WCSU

Glen Weldon

"HEAR ME, X-MEN! NO LONGER am I the woman you KNEW! I AM FIRE! I AM LIFE INCARNATE! Now and FOREVER ... I AM PHOENIX!"

That's how the character of Jean Grey, powerful telekinetic telepath and charter member of the X-Men, reintroduced herself to her teammates in 1976's Uncanny X-Men #101, shortly after she was seemingly killed by a solar flare while on a space mission.

Is it weird to keep asserting that Summer Movie Season starts Memorial Day weekend, when Avengers: Endgame, the ultimate summer movie, and also the year's (the decade's! the century's!) biggest blockbuster, opened last month?

Maybe. Sure. Who cares?

"Summer movie" is a term, after all, that has taken on a negative connotation, as it tends to be deployed by those looking to sniffily dismiss the whole crop of films that come out in the months without an R. See also: "popcorn movies," "comic-book movies."

We've recapped the eighth and final season of Game of Thrones. Spoilers, of course, abound.

I mean ... sure?

I am prepared to die on the ashy hill of They Didn't Lay The Necessary Track To Justify Daenerys' Heel-Turn, but that whole contretemps seems soooo last week. I've made my peace with it and am prepared to dissect the show that they made, not the one we expected/wanted them to.

We're recapping the eighth and final season of Game of Thrones; look for these recaps first thing on Monday mornings. Spoilers, of course, abound.

Dany got a raw deal.

Narratively speaking, Game of Thrones did the Mother of Dragons dirty, there's no two ways around it.

We're recapping the eighth and final season of Game of Thrones; look for these recaps first thing on Monday mornings. Spoilers, of course, abound.

After great pain, a formal feeling comes.

That's a quote from Lady Emily of House Dickinson, who might as well have been describing this episode, which probably couldn't help but feel anticlimactic and setty-uppy, coming as it does in the narrative gully that naturally stretches between last week's exultantly fire-and-bloody spectacle and next week's likely disastrous siege of King's Landing.

We're recapping the eighth and final season of Game of Thrones; look for these recaps first thing on Monday mornings. Spoilers, of course, abound.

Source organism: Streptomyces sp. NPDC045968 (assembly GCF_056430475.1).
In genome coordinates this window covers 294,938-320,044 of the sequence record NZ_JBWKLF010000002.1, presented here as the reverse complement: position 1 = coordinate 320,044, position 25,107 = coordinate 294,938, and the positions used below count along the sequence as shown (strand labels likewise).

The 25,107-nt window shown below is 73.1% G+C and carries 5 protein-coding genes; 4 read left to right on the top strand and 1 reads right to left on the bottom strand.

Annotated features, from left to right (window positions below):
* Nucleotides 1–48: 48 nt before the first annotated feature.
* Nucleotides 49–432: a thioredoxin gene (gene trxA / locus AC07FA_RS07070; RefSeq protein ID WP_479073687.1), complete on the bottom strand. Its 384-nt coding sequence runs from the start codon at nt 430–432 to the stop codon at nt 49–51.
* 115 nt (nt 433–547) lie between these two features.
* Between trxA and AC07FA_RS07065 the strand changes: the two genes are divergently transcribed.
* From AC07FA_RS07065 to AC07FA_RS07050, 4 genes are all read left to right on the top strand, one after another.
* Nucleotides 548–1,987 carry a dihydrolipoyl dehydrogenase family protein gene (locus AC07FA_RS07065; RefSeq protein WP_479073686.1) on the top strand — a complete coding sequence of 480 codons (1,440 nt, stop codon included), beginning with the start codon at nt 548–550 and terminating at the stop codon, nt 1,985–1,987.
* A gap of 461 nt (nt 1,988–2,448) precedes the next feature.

We're recapping the eighth and final season of Game of Thrones; look for these recaps first thing on Monday mornings. Spoilers, of course, abound.

Welcome back, everyone. It's been two years since last we gathered around the flickering electronic hearth to feast our eyes on this world, and these characters, many of whom – I'm thinking here of the dragons and the ice-zombies mostly – would happily feast on our eyes. Because Winter is Here, and it's shaping up to be a long, cruel one, and Sansa didn't pack away enough provisions for everyone.

In 2014, New Zealand co-directors/co-writers Taika Waititi and Jemaine Clement released What We Do In The Shadows, a hilarious, shambling-yet-unerringly-precise mockumentary about a group of vampires sharing a house in modern-day Wellington, New Zealand.

There are several moments in Captain Marvel — most of them intimate two-hander scenes between Agent Nick Fury (a digitally de-aged Samuel L. Jackson) and the main character (Brie Larson) — where the performances click, the comic chemistry catalyzes, the dialogue buzzes and everything in this latest million-dollar superhero blockbuster seems downright ... breezy.

In 2014 The LEGO Movie quickly and efficiently master-built itself in theaters (and in the hearts of critics and audiences alike), surprising anyone expecting a cynical toy-commercial-as-kids'-film by instead delivering a visually inventive, joke-dense and emotionally resonant movie studded with charming performances from a voice cast of beloved comic actors.

... That was also, in the process, a cynical toy-commercial-as-kids'-film.

"Critique is so limiting and emotionally draining." — Morf

Say this much about L.A. art critic Morf Vandewalt (Jake Gyllenhaal) — he's right about the act of criticism. It's reductive by nature, and it can take a psychic toll on the critic, who, if they're any damn good at all, worries that their zeal for identifying the essence of a work may prove inadequate, if not flat-out wrong.

Eight best picture nominations emerged on Tuesday morning: Black Panther, BlacKkKlansman, The Favourite, Vice, Green Book, Bohemian Rhapsody, Roma and A Star Is Born. They are comedic and dramatic, based on real events and conjured from the pages of comics, in color and in black and white.

Hundreds and hundreds of series air every year. They are good and they are lousy; they are new and they are old. There's too much television for a comprehensive ranking, so Glen Weldon, Linda Holmes and Eric Deggans round up 16 of their favorite shows from 2018.

The Americans (FX)

At the movies, 2018 was the year of Black Panther, the year of more Incredibles and Avengers, more Star Wars and Mission: Impossible. But it was also the year of intimate stories of youth and love. It was the year of period pieces and fantasies, crushing tragedies and raucous comedies. Bob Mondello, Linda Holmes and Glen Weldon would never agree on a single list of best movies of the year. But here are 15 of the movies we admired and will remember.

Black Panther

"Stan Lee" was a pseudonym. Which is to say: an alter ego. A larger-than-life persona whose secret identity was that of not-particularly-mild-mannered writer Stanley Martin Lieber.

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